Pearl Harbor: An Interactive Experience
Grades 7–12
When starting a unit on World War II, guide students to this interactive and explore America's entry into the war. Revisit the attack on Pearl Harbor through animated maps and recordings of actual eyewitness accounts by US servicemen who experienced those infamous early hours of December 7, 1941. How effectively did the Japanese use the element of surprise? Students analyze clues gathered by American Naval Intelligence that might have warned US forces that the attack was coming. They can then consider why these clues went unnoticed by military leaders.

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This project aids students in meeting national standards in several curriculum areas.

Reading/Language Arts

National Council of Teachers of English (NCTE)
  • Students read a wide range of print and non-print texts to build an understanding of texts, and of themselves, and to acquire new information to meet the needs and demands of society.
  • Students conduct research on issues and interests by generating ideas and questions.
  • Students use a variety of technological and informational resources (libraries, databases, computer networks) to gather and synthesize information in order to create and communicate knowledge.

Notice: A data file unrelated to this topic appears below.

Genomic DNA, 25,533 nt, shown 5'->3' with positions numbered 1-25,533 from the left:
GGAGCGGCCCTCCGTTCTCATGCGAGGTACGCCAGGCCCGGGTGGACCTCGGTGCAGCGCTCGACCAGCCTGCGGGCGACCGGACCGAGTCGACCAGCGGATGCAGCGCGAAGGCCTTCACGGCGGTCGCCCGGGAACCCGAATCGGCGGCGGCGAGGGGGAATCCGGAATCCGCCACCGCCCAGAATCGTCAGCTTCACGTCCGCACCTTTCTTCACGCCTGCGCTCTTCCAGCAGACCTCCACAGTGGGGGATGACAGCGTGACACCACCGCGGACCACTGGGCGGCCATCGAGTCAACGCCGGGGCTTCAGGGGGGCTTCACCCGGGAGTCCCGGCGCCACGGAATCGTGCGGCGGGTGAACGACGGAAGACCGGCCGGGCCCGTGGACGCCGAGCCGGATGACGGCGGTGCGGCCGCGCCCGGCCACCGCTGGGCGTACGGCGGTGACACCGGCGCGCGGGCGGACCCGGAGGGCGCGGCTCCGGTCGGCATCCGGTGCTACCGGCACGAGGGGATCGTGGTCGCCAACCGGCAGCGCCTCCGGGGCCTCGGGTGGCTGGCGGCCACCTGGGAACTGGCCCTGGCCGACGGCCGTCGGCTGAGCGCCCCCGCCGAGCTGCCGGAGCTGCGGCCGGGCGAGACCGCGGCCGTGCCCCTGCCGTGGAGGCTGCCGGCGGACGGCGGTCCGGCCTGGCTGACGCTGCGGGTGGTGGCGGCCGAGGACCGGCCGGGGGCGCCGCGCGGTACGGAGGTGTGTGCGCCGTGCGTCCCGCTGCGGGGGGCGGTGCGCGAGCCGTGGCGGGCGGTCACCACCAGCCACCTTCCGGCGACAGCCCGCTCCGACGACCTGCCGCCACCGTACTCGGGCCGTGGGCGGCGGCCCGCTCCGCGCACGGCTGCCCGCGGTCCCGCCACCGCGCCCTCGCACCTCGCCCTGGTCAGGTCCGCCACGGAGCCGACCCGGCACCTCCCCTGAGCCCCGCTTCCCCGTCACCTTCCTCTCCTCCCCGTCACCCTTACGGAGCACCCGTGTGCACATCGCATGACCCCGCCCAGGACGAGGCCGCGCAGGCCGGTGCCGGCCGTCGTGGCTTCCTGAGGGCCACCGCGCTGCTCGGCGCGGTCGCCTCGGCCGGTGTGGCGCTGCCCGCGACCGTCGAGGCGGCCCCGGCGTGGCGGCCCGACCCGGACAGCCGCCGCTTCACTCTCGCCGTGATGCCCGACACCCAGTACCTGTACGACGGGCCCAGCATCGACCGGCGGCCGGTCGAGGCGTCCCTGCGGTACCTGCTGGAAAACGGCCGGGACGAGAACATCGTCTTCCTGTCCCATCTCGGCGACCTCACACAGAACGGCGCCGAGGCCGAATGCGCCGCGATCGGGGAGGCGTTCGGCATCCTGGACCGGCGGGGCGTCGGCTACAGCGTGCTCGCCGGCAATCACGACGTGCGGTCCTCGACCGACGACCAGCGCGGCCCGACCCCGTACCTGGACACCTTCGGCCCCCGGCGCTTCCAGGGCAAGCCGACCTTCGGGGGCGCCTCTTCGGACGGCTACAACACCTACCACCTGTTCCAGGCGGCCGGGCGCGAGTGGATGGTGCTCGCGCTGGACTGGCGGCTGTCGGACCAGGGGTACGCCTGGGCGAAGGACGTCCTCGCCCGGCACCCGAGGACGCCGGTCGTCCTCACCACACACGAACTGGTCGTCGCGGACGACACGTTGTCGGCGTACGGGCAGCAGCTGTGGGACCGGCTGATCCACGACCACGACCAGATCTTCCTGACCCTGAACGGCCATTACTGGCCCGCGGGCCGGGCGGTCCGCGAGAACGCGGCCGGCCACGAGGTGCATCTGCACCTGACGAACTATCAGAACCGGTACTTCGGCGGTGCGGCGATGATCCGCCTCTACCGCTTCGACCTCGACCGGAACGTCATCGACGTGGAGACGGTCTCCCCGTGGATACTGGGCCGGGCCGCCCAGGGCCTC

Social Studies

National Council for the Social Studies (NCSS) and the Center for Civic Education (CCE), National Center for History in the Schools, National Geographic Society
  • Students learn how the world is organized politically.
  • Students analyze how domestic politics and constitutional principles of the United States affect its relations with the world.
  • Students study how the United States influences other nations, and how other nations influence American politics and society.
  • Students understand how to use maps and other geographic representations, tools, and technologies to acquire, process, and report information.